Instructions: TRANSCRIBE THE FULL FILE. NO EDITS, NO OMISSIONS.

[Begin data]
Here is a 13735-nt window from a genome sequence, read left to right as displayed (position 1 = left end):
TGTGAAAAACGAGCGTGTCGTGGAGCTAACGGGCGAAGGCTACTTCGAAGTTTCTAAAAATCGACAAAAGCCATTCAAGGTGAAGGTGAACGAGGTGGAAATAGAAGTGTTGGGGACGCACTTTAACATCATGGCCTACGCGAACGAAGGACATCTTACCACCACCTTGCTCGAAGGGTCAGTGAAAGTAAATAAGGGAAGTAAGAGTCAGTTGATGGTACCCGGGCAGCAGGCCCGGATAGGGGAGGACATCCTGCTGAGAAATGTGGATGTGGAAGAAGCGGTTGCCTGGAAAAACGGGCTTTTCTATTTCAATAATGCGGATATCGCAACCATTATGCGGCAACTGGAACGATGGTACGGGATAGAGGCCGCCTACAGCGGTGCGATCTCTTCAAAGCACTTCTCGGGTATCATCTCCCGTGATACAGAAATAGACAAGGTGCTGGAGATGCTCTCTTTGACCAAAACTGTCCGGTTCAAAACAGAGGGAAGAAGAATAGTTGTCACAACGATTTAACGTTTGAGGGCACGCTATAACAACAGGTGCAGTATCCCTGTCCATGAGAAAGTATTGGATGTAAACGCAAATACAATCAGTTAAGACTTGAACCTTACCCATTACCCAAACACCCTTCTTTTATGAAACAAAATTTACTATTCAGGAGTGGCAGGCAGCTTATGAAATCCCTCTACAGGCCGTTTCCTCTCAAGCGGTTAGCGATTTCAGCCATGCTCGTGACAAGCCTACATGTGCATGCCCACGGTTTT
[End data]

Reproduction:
Here is a 13735-nt window from a genome sequence, read left to right as displayed (position 1 = left end):
TGTGAAAAACGAGCGTGTCGTGGAGCTAACGGGCGAAGGCTACTTCGAAGTTTCTAAAAATCGACAAAAGCCATTCAAGGTGAAGGTGAACGAGGTGGAAATAGAAGTGTTGGGGACGCACTTTAACATCATGGCCTACGCGAACGAAGGACATCTTACCACCACCTTGCTCGAAGGGTCAGTGAAAGTAAATAAGGGAAGTAAGAGTCAGTTGATGGTACCCGGGCAGCAGGCCCGGATAGGGGAGGACATCCTGCTGAGAAATGTGGATGTGGAAGAAGCGGTTGCCTGGAAAAACGGGCTTTTCTATTTCAATAATGCGGATATCGCAACCATTATGCGGCAACTGGAACGATGGTACGGGATAGAGGCCGCCTACAGCGGTGCGATCTCTTCAAAGCACTTCTCGGGTATCATCTCCCGTGATACAGAAATAGACAAGGTGCTGGAGATGCTCTCTTTGACCAAAACTGTCCGGTTCAAAACAGAGGGAAGAAGAATAGTTGTCACAACGATTTAACGTTTGAGGGCACGCTATAACAACAGGTGCAGTATCCCTGTCCATGAGAAAGTATTGGATGTAAACGCAAATACAATCAGTTAAGACTTGAACCTTACCCATTACCCAAACACCCTTCTTTTATGAAACAAAATTTACTATTCAGGAGTGGCAGGCAGCTTATGAAATCCCTCTACAGGCCGTTTCCTCTCAAGCGGTTAGCGATTTCAGCCATGCTCGTGACAAGCCTACATGTGCATGCCCACGGTTTT